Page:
“The city seen from the Queensboro Bridge is always the city seen for the first time, in its first wild promise of all the mystery and the beauty in the world.” ― F. Scott Fitzgerald, The Great Gatsby


For 50 State Quest, the plan was always NYC.  Not a fan of large races – I don’t do well in crowds – but after working 9 years in Manhattan, running in New York was like coming home.  A crazy dysfunctional family…but a tight unit [with history] nonetheless 🙂

3am – the earliest I’ve woke for a marathon.  1045-11am – the latest I’ve started a marathon.

Staten Island⇨ Brooklyn⇨ Queens⇨ Bronx⇨ Manhattan

Never previously been to Staten Island, New York’s ‘other’ island borough – come with their own unique accent.  downtown Manhattan Hotel to the Subway, 4 stops, switched to the 1, another 45 minute ride south to Whitehall Ferry Terminal.  Arrived 20 minutes before my 6am ticket time.  Pre-purchased ticket on the Staten Island Ferry, travel restricted for the Marathon runners only today.  Hoards of people crowded the station.  Swayed with a wave of runners to Gate 3 – ferry filled, I didn’t get on.  Swayed over with the masses to Gate 1, second time a charm.  Once on the ferry, felt I could breathe again…some semblance of personal space restored.

Day broke during the short 25 minute ride to Staten Island.  Could have taken a taxi & rode over the Verrazano but I’d get that opportunity during the race – one of 2 NYC mega bridges I’d run over today.

From St. George Terminal on Staten Island, I’d take a city bus to the marathon staging area at Fort Wadsworth.  Disembarking the bus, I’d go through two rounds of security – NYPD, metal detectors & police dogs.  No backpacks allowed.

Half-mile walk to Fort Wadsworth – only bib-wearing participants allowed – was sectioned off by color & later Wave #.  Sat on a bright green lawn with other Blue bib wearers, sipped Pedialyte, popped on my headset, tried to relax.  Whatta journey – the race itself only 26.2 miles…but the journey to today’s Start, absolutely unforgettable.

An hour half later (Blue) Wave 2 was called.  Short walk (probably tenth-mile away) to gated corrals.  10-12ft corrals, blue sky above, dirt floor below, boxed inside – could not see out.  Each corral included its own porta-potty & loud speaker.  None of the runners around me spoke English; my wave predominately French.  Announcements on the loud speaker commenced – first, in German.  “Achtung”  Danger?  Announcements would continue in French, before English – later followed in Japanese, Chinese & Spanish.

Honestly, don’t mean this disrespectfully – but the entire experience was reminiscent to Jews in a concentration camp.  Completely overwhelming, navigating by oneself.  Not sure why/when/where [I was] being led, spot to spot.  Boxed in with strangers.  No one speaks your language.  Loud speaker announcements in German.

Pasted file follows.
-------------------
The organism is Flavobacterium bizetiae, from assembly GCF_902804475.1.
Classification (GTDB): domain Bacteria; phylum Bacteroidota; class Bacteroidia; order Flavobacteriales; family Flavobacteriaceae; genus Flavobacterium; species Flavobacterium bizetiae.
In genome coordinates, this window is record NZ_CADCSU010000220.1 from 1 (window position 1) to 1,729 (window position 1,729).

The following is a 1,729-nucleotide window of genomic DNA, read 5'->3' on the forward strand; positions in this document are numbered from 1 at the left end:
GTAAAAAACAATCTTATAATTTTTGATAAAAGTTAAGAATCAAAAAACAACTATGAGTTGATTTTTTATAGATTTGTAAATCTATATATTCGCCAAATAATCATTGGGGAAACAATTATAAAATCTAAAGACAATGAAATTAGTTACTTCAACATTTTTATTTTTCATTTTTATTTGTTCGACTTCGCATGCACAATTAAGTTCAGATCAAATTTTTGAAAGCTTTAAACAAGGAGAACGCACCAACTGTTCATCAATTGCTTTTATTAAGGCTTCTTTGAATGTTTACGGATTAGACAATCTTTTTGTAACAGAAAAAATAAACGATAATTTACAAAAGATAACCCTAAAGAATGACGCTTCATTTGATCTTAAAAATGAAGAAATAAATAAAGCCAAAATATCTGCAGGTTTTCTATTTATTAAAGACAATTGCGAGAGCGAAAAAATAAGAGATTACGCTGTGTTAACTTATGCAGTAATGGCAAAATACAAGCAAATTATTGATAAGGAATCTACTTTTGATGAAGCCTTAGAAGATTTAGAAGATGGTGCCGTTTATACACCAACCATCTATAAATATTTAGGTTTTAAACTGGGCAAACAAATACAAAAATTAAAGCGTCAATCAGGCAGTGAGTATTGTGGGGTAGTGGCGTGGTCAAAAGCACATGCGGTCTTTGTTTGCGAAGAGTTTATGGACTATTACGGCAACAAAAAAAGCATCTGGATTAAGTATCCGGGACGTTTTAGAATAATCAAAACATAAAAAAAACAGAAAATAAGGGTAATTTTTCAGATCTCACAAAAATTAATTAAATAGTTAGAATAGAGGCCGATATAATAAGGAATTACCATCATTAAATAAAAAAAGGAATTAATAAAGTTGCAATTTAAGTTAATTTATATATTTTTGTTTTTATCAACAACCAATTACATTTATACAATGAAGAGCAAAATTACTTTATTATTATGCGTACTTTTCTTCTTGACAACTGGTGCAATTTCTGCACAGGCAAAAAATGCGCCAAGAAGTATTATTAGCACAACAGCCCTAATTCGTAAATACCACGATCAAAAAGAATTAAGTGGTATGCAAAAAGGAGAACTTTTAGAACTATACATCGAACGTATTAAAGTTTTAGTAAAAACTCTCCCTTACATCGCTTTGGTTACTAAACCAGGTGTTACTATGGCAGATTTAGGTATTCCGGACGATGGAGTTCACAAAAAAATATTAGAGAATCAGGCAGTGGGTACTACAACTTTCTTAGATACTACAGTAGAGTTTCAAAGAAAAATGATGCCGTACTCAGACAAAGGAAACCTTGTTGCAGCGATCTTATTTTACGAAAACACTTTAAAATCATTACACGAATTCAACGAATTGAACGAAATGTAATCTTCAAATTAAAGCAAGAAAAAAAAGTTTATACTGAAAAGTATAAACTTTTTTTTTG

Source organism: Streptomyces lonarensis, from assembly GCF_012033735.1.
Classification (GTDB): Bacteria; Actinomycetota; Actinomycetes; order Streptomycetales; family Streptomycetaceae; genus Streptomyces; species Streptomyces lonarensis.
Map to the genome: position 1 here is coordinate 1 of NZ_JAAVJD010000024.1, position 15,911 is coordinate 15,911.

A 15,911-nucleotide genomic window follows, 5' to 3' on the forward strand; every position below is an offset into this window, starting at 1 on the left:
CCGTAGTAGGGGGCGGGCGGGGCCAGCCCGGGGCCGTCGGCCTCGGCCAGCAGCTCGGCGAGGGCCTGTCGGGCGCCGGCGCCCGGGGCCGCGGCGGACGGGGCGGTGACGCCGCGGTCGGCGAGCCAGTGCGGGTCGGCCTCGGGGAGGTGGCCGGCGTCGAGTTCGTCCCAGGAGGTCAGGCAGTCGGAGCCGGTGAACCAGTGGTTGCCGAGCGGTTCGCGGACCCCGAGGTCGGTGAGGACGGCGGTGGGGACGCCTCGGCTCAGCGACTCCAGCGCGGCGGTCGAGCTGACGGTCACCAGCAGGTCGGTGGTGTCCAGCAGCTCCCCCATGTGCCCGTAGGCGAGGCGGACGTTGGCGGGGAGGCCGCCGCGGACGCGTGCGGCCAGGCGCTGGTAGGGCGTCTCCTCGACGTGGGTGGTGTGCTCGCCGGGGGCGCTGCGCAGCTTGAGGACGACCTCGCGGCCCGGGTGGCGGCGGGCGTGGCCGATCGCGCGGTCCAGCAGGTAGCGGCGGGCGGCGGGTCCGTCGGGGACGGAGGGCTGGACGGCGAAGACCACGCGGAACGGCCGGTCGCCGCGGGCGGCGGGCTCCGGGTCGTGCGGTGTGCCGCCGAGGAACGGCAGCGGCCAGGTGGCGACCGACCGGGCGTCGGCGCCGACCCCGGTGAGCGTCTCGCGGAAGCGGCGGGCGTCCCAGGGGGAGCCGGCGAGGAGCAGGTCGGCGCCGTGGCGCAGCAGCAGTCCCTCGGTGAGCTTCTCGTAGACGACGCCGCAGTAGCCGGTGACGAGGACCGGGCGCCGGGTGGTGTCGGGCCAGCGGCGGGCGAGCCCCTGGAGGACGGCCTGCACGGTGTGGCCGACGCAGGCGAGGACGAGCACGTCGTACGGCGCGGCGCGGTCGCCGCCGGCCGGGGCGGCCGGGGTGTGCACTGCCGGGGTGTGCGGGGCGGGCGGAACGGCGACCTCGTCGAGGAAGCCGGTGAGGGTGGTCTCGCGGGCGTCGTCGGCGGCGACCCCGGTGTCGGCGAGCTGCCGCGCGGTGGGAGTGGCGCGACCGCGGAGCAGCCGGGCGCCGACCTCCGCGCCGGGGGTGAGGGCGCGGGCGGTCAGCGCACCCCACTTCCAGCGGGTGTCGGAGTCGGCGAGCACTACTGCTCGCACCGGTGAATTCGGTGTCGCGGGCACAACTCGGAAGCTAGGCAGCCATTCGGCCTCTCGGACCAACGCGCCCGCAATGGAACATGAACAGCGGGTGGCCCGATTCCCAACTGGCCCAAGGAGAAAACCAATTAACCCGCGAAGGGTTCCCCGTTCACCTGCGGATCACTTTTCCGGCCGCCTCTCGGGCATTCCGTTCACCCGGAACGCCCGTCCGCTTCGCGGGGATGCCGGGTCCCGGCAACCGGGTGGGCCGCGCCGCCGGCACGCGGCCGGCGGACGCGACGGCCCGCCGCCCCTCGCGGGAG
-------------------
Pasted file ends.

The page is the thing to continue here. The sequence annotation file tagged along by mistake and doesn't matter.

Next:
Door opens.

Now it’s a party – everything’s in English, music blaring, spectators crowded on outdoor bleacher seating.  Announcer is shouting to countries participating in my wave – Denmark, France, Eritrea, Cote d’Ivoire, Sweden, South Africa…and the list continues.  Everyone’s clapping.  We keep moving forward – music a blarin’.  Carn-i-vale.

Wave to the camera, wave as you cross the Start, wave to the camera above – and POP, we’re off.

The Verrazano Bridge lurks ahead.  Minutes later, welcome to Brooklyn.  We’d run 12 miles in Brooklyn, primarily thru tree-lined neighborhoods.  You’d never use New York as your BQ-qualifier race – never reached a point where personal space was ever restored…runners to the left, runners directly ahead.  Settled in, looked around, soaked in the experience.

Crossed into Queens just past mile 13.  Would only be here only 2 ½ miles.  Dirtiest, least favourite of my 5-borough experience.  So much security at the race start…but in Queens, spectators crowded streets leaving less room to run.  Music blared, folks touched you, patted you on the back, said lotta encouraging words – but the sheer amount of bodies was confining.

Crossed Queensboro Bridge into Manhattan.  Would run uptown 4 miles, cross into the Bronx before mile marker 20, back into Manhattan at mile marker 21.  Short & sweet – but the BEST Latin music of my NYC journey.  FAAANNNTASTIC!

Hit the wall.  Hungry, started cramping.  Going on 2pm now, been a full day – marathoning, only a small portion of the journey.  Reached iconic Central Park at mile 23.  Slow n steady pace.  Crowds again flooded the course.  Sooooo many people.

Nearing the Finish – less than a mile to go – NYPD was back in force.  Seemingly all spectators now gone & the park path barricaded/narrowed, runners funneled to the Finish.  Just runners now…whole lotta runners…but just runners.

My first World Marathon Major & probably my only NYC Marathon – but WOW whatta experience.  I’ll never forget this day.


Dear K R,


Congratulations—you Got Your New York On.


Yesterday, you were amazing. Indomitable. Unstoppable. You took on Staten Island, Brooklyn, Queens, the Bronx, and Manhattan, and you triumphed, finishing the 2015 TCS New York City Marathon in a time of 4:53:58.


Together with our New York City agencies, Tata Consultancy Services, and our many other partners, we at NYRR offer you not just congratulations, but also our sincere thanks. In front of more than a million spectators on the course and countless more around the world, supported by more than 10,000 amazing volunteers, and led by our grand marshal, quintessential New York sports fan Spike Lee, you and your nearly 50,000 fellow runners truly made this year’s race NYC’s biggest block party!



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